Free Music License?
bernhard at intevation.de
Thu Aug 18 14:11:33 UTC 2005
On Thu, Aug 18, 2005 at 11:16:51AM +0200, Simo Sorce wrote:
> On Wed, 2005-08-17 at 13:03 +0200, Bernhard Reiter wrote:
> > I agree, but there are limit where the compromise in the other
> > direction actually helps the freedom in the society.
> The perfect compromise would be to say: "As long as you preserve the
> meaning you can modify the work to fit technical needs".
I expect a different compromise for each category of works
to be a good solution.
For software, the four freedoms seem to be a good compromise to me,
for literature, music, law texts or instruction books I am missing this.
There are examples where meaning and technical needs are intervoven
and there are examples where I believe that the right to change the
meaning of the author is a good thing.
> Except that we have a problem in defining both "meaning" and
> "technical", so to ease things we should try to simplify b categorizing
> things and proposing license for each category.
> > You to throw the motivations of the authors into the ring.
> > Each bit of information needs to be written or assembled which is effrot.
> > If we want quality works we need to compensate for this effort.
> Are you sure? It's true that compensation give someone a chance to
> dedicate more time to a matter, but are you sure there's a direct link
> between compensation and quality?
I am sure there is a connection, though it is not a simple relation.
Note that I have deliberately not wrote "paied" or "money"
as I wanted a more neutral tone.
> I'd say no, the link is between motivation and skills, and quality.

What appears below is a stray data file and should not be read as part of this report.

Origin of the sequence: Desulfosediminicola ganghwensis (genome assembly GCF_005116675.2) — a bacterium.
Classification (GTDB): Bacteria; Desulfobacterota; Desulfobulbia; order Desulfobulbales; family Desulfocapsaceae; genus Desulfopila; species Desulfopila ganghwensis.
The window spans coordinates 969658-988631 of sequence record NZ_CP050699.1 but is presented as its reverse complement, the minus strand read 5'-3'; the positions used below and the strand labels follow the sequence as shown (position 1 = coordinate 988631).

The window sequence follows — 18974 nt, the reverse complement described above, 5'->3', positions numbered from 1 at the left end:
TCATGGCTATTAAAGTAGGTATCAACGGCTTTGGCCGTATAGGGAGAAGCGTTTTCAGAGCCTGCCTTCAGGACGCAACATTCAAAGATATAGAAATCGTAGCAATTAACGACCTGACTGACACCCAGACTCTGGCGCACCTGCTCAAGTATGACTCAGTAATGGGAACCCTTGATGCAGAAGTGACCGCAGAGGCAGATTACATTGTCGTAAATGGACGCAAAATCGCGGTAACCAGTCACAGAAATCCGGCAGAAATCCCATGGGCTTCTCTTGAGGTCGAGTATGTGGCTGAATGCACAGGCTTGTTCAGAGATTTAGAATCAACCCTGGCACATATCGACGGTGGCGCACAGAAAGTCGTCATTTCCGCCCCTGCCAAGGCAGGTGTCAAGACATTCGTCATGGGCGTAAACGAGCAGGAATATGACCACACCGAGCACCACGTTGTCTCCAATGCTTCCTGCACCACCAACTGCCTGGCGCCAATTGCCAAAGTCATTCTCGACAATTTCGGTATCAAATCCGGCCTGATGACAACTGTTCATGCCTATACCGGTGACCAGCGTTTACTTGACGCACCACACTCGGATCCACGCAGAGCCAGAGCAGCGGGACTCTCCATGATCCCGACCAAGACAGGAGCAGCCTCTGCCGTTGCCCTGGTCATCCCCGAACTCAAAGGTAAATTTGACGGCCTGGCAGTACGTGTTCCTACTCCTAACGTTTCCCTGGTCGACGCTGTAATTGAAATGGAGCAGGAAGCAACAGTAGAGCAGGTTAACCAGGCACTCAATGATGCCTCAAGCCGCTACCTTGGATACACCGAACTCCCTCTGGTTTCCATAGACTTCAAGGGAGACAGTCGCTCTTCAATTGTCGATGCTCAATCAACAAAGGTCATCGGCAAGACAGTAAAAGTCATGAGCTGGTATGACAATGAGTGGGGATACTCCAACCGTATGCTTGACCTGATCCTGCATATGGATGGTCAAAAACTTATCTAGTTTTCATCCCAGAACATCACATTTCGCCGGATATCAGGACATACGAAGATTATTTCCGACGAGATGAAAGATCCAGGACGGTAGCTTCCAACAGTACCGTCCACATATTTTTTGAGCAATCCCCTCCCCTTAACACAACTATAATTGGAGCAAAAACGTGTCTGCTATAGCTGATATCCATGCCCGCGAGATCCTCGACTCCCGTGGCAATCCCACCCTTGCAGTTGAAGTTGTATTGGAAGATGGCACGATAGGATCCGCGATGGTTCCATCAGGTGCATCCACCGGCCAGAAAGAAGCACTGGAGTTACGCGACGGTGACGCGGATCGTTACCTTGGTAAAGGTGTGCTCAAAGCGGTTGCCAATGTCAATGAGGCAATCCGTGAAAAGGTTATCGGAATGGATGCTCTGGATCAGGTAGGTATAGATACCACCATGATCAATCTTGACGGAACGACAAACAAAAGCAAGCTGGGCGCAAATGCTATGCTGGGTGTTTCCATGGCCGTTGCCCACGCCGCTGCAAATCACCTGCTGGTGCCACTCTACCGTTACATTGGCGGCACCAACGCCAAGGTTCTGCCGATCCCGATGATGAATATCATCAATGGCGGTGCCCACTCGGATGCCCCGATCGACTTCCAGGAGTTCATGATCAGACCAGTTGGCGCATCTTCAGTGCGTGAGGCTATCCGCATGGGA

> Now granted you have the right skills, in some cases compensation can be
> the right motivator. But compensation is not enough in most of the
> cases, and does not matte at all in many cases.
Your "motivation" seems to be similiar to what I called "compensation".
In admitting that money can be the right motivatior in a fraction of cases,
you admitted a connection.
Also I am not ready to completely throw away the benefits of
competition and a market. It has its limits, but also its advantages.
A lot of the high quality "content" that I make use of is done by
professionals which are in a competitive market.
An example are the newspaper I read.
Of course there is also other high quality "contents".
> > I remember an article that claimed that around in the French revolution,
> > copyright was completely abandoned and the quality of publications went down
> > significantly. Unfortunately I do not have the reference on this one.
> > It was a few years ago.
> Even if such data exist I would like to see how they have been put in
> relation to each other. What kind of measure for quality have been
> adopted, how the general economical and political status have been
> weighted and so on, it is to take to set of data and link them together
> through a time relation (they happened at the same time so they are
> linked), but timing is not enough to explain most facts.
Probably this is a broad subject
and I would love to find that article again.
> > To make realistic suggestions for the politicians,
> > we need to accept that many people accept the idea of economic reward.
> I do not see the link, under this line of reasoning you just advocate
> the status quo as that is accepted by most people ...
No, I recommend that our recipe should include an answer for those people
that have accepted the idea of the economic stimulation.
Anything we propose will not be heard until we have a good answer to them.
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